January kicks off the film and television awards season, where directors, stars, critics and fans gather to find out who has been deemed The Best from the past 12 months. Yesterday I ventured into London – more specifically, the BAFTA HQ in Picadilly – to attend the announcement of the nominees who are in the running for the EE 2013 Rising Star Award.
With past winners including James McAvoy, Shia LaBeouf, Tom Hardy and 2012′s Adam Deacon, it really isn’t surprising that this year’s list will be a tough one to call. Fighting it out against each other for this prestigious award are:
- Elizabeth Olsen: MARTHA MARCY MAY MARLENE (2011), SILENT HOUSE (2011), LIBERAL ARTS (2012).
- Andrea Riseborough: NEVER LET ME GO (2010), W.E. (2012), OBLIVION (2013).
- Alicia Vikander: A ROYAL AFFAIR (2012), ANNA KARENINA (2012), SEVENTH SON (2013).
- Juno Temple: ATONEMENT (2007), KILLER JOE (2011), THE DARK KNIGHT RISES (2012). **WINNER!!**
- Suraj Sharma: LIFE OF PI (2012).
After last year’s list consisting of five men (Deacon, Chris Hemsworth, Tom Hiddleston, Chris O’Dowd and Eddie Redmayne) it’s certainly refreshing to see 2013′s list full of talented women! Temple, who’s had a very full and varied career so far (and she’s only 23!), attended the announcement ceremony and had this to say about being part of the list:
‘I feel so honoured to be up there with those people. They’re actors I’ve been watching and I’m inspired by them. Some of their films are so fantastic. I’m just honoured to have this nomination…I love that it’s a nomination about your body of work and what you’ve been doing, and people are excited about the decisions you’re making and what you’ve done so far in your career. It’s an encouragement to keep doing what you’re doing!’
When asked whether she has a preference on what types of films/genres she likes to work in, Juno said:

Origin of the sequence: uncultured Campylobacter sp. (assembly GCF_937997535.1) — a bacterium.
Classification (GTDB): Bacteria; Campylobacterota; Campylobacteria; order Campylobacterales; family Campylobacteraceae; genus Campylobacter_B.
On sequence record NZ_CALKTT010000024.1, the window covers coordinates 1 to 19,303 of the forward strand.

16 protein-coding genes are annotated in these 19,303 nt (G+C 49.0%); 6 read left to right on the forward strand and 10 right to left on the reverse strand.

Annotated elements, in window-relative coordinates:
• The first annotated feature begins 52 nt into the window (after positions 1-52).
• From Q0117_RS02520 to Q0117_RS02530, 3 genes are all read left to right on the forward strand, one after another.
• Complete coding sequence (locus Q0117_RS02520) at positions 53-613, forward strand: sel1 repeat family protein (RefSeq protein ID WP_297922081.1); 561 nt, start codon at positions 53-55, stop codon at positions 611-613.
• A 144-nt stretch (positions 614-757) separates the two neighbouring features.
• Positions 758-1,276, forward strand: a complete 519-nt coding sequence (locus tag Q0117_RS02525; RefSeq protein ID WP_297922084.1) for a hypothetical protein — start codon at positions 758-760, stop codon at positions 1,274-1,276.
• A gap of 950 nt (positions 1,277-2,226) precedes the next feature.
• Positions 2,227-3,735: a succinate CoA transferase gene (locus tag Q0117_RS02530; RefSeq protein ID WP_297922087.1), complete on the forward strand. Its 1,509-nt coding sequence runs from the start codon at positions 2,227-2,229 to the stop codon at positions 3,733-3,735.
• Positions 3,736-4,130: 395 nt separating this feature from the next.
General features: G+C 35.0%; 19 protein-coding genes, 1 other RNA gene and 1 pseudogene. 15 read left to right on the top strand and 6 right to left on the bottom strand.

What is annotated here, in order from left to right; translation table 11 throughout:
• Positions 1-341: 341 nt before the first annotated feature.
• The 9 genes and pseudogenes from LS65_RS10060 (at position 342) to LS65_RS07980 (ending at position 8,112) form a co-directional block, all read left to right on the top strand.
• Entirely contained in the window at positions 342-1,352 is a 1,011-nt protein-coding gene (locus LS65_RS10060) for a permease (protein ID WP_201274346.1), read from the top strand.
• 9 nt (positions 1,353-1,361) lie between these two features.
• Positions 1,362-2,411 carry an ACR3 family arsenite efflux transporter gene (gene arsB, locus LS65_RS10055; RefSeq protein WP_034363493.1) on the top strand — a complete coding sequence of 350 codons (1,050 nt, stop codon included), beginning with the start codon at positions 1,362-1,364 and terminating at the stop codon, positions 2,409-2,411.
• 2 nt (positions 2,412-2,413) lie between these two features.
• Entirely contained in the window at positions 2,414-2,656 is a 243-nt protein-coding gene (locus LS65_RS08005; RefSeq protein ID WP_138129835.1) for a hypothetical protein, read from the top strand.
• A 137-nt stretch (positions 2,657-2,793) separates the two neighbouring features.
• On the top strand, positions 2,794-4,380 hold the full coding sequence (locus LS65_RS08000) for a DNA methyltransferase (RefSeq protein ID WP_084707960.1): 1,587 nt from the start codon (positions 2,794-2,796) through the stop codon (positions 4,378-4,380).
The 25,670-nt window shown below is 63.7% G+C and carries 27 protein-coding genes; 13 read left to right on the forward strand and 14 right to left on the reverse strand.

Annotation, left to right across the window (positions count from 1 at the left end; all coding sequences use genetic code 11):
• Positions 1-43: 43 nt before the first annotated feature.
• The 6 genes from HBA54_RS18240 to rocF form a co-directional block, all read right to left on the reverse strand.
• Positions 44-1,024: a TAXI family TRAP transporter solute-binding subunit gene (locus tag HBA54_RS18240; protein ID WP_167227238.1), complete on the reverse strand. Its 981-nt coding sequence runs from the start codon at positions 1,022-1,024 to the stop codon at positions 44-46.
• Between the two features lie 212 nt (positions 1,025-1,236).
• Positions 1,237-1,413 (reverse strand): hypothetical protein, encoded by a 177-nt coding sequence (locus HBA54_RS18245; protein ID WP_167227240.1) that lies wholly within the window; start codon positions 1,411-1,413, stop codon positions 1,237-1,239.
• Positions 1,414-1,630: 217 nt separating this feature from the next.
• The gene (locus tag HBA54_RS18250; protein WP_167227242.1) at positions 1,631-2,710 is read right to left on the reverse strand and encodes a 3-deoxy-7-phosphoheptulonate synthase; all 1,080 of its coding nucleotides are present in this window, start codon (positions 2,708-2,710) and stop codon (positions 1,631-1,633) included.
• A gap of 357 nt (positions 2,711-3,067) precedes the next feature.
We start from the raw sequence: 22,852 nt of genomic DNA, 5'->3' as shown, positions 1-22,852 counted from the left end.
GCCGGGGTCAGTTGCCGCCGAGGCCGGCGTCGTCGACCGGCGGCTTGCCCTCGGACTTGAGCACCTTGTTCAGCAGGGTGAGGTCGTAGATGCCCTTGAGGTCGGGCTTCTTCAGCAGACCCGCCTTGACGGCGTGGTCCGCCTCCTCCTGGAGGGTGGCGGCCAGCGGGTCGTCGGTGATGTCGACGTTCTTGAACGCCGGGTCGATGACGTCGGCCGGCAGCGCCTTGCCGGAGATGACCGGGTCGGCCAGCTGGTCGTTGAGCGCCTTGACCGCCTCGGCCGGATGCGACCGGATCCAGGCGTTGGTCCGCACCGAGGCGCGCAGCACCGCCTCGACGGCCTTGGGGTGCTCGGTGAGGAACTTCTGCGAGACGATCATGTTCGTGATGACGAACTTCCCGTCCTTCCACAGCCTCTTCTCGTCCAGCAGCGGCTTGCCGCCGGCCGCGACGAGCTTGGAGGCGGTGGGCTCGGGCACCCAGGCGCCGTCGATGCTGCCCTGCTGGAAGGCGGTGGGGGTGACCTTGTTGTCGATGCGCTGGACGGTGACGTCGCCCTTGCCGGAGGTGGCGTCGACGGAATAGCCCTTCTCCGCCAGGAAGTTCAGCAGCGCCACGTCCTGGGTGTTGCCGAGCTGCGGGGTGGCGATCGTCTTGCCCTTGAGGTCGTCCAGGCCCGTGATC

‘I want to try everything! I really do. I think you don’t know what you like until you’ve tried it and if it goes wrong, you just fall down and get back up again. I want to try new things, always…I’d love to try doing a musical at some point! But that’s the fun thing about this – you get challenged and sometimes you realise “Oh, I can do this!” or “Oh, I can’t do this!”‘
Back to the award. We had a brief discussion with the very busy Pippa Harris, the EE Rising Star award jury chair and Deputy Chair of BAFTA’s Film Committee. On the contrasting lists from 2012 and 2013, Pippa said:
‘You want a list that reflects the society we live in and the stars of the future. I’m just really excited by the five we’ve got this year because I think they’re so different. They’ve all got star potential but you couldn’t actually – I don’t think – pick out the actual winner from that list. They’ve all got a chance, they’ve all got their own followings…they’re all real contenders in the movie world these days.’
Lastly, we had very relaxed chat with film critic and author Mark Kermode. On what he thought of this year’s list, he said:
‘We did a blind vote [for the nominees shortlist], so we didn’t know. I only just found out, just now, when they announced the nominations who these were, which was lovely because you sit there and go “Oh great, them! Oh, and them! Oh, and them as well!” I think it’s a really good list. Obviously I’m biased…but I do think it’s a good list. Any one of those people would be a worthy winner.’
On what he thinks of the debate on whether film critics should have a say when it comes to award ceremonies, Mark said that he felt that there may come a point in time that BAFTA don’t want them involved anymore, but that at the moment he’s ‘very proud’ to be a part of it:
“I like doing it and I like being part of the discussion. I do think, actually, that film criticism does benefit from spending some time around people who make the films and attempting to understand how things work. I mean, in the end, film critics can’t tell film makers how to make films work. The worst type of film critics are the ones who think they’re film makers – they’re not. The worst film I’ve ever seen, I couldn’t have made. The standard is: you’re a film critic. Could you have made the film any better – no. I couldn’t make a film to save my life! I have nothing but admiration of anyone who ever gets any film made, ever!”
So we won’t be seeing Kermode’s name on the Best Director shortlist any time soon…